Shipping’s climate roadmap is essentially a time-buying device. It buys time for countries that want to avoid anything stringent soon, for bureaucrats that want to be sure of the feasibility of measures before proposing a target they might not attain – and for countries that are positioning themselves to be the future global thought leader on the matter. The US president-elect’s transition team is full of apparent climate deniers; the EU is absorbed by internal inconsistencies, so the field is free for China to take that leadership role in the coming years.
China is prepared: it has acquired expertise, conducted pilots, introduced measures and created institutions that will guarantee that future global measures will bear a Chinese stamp. Just take the example of market-based mechanisms. These mechanisms, such as an emission trading scheme or carbon tax, are necessary to create an incentive for shipping to move towards a carbon-neutral pathway. Despite studies and arduous discussions in the past, no such thing exists for shipping, but it is everybody’s guess that this will come someday.
Over the last years, seven Chinese regions have experimented with emission trading schemes. In typical Chinese fashion, these pilots will now be scaled up and a national ETS will be introduced in 2017. In one of the pilots, the one in Shanghai, ports and local shipping were included in the scheme. So actors like the Shanghai International Port Group and Cosco Shipping monitor their emissions and make sure they remain below their assigned cap. The national scheme does not include ports or shipping yet, but this might well be included later, also considering that aviation forms part of the eight sectors covered by the scheme. Add to this the ambitious emission target in the 13th National Five-Year Plan of this year, the roll-out of emission reduction measures in ports (shore power facilities), and the technical cooperation that China is engaged in, such as the Global maritime energy efficiency partnerships (GLOMEEP), supported by the Global Environment Facility, UNDP and IMO. You get the picture: China is serious about reducing emissions in the maritime sector.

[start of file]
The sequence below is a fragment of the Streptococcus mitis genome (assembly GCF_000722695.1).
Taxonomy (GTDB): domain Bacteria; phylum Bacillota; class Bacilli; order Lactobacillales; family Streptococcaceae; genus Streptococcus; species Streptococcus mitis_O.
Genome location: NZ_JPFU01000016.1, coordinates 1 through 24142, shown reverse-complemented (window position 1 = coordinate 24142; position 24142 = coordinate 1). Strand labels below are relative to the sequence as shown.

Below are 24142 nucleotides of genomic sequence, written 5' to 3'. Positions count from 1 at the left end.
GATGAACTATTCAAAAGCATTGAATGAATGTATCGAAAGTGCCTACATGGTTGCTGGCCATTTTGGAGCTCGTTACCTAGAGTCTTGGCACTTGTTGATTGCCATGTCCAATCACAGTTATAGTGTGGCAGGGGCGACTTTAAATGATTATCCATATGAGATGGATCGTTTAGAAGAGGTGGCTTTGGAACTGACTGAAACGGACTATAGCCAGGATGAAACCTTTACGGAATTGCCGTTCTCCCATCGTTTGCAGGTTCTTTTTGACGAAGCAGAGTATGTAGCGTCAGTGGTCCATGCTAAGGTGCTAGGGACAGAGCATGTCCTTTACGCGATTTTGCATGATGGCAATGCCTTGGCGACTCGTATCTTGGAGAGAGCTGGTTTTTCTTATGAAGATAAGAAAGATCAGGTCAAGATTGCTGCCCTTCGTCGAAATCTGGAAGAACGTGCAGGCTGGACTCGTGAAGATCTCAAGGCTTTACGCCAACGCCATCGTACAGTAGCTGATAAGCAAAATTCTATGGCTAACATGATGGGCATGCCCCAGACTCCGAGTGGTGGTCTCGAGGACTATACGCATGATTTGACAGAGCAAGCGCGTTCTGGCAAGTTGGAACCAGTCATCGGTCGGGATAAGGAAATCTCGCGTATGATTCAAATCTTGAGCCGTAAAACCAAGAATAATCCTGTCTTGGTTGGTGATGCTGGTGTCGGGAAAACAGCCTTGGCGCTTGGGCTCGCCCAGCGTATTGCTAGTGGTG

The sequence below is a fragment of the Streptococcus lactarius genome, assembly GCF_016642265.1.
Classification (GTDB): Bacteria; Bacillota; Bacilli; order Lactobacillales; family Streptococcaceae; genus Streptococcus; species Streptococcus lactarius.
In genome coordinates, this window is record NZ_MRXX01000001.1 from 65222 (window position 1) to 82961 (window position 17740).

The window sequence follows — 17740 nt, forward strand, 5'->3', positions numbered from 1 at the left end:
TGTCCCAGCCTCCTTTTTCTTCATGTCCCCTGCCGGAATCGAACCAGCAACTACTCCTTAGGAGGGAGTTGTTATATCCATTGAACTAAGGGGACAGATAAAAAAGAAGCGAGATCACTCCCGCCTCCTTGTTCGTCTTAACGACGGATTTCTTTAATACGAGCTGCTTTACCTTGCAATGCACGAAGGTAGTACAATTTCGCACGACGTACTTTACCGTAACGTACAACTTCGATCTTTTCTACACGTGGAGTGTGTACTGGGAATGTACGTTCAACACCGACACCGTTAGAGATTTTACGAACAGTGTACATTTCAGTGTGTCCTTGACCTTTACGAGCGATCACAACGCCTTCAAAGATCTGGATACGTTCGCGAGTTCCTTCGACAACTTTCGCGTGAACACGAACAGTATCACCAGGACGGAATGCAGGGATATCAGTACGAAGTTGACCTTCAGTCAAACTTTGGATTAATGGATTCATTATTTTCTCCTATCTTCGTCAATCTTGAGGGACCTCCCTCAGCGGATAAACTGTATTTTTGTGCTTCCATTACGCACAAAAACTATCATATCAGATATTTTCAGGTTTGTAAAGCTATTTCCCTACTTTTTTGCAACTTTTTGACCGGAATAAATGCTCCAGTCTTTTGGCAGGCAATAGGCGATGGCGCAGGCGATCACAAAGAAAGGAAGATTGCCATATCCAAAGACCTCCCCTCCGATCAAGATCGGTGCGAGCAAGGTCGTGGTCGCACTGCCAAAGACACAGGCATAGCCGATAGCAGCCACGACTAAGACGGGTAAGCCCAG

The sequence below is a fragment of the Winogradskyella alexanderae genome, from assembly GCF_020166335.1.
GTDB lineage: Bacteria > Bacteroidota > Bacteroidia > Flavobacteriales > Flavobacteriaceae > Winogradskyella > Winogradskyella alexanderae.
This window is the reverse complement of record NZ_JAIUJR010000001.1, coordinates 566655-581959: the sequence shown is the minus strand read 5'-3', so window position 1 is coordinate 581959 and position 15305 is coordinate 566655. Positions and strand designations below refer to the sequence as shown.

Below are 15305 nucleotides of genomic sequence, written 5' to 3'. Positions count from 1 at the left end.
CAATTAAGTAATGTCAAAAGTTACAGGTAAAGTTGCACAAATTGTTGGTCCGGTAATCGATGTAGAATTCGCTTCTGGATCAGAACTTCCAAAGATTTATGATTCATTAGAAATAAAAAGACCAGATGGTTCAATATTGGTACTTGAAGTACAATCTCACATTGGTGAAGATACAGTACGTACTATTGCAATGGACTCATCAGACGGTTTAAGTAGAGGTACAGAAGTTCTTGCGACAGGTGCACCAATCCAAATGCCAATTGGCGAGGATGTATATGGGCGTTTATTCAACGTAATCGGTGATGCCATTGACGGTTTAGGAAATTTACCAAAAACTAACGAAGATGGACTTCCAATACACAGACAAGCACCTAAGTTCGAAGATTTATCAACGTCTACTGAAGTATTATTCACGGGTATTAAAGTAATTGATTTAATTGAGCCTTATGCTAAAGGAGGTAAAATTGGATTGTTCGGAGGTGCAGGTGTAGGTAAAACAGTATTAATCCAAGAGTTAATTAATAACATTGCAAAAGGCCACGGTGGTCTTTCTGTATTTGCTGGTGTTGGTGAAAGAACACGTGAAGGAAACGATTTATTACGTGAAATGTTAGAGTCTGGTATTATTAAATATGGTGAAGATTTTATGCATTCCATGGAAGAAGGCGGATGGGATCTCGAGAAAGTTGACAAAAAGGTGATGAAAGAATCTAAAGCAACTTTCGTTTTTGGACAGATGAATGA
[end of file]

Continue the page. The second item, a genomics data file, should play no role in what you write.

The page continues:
China’s rise as a leader in the field will have impacts beyond China: it has the global ambitions and the institutions to become a hub. For the global ambitions, just look at the One Belt One Road initiative; this platform for “harmonious exchange” between nations for a smooth supply chains could be one of the vehicles to expand and link emission trading schemes, in particular when it comes to freight transport. For institutions, think of the Shanghai Shipping Exchange and the Chinese carbon exchanges that could at some point be merged – so as to get a freight rate that includes a carbon emission right. Decarbonisation is not only an environmental affair, but also a business opportunity.
The momentum for Chinese leadership might have come sooner than expected. A Trump presidency does not exactly promise hyper-activity on shipping’s carbon emissions. The EU evidently has a wealth of experience on emission trading that could be usefully applied to the shipping sector, yet seems to be unsure on a way forward. Even if it would decide to include shipping in the EU-ETS, for which there is a good case, it does not seem to have the ambition or means to upscale it to a larger part of the world.
Read my lips, when we arrive in 2023 – realistically the first date we could expect a decision on global market-based mechanisms in shipping – it will be China that leads the pack.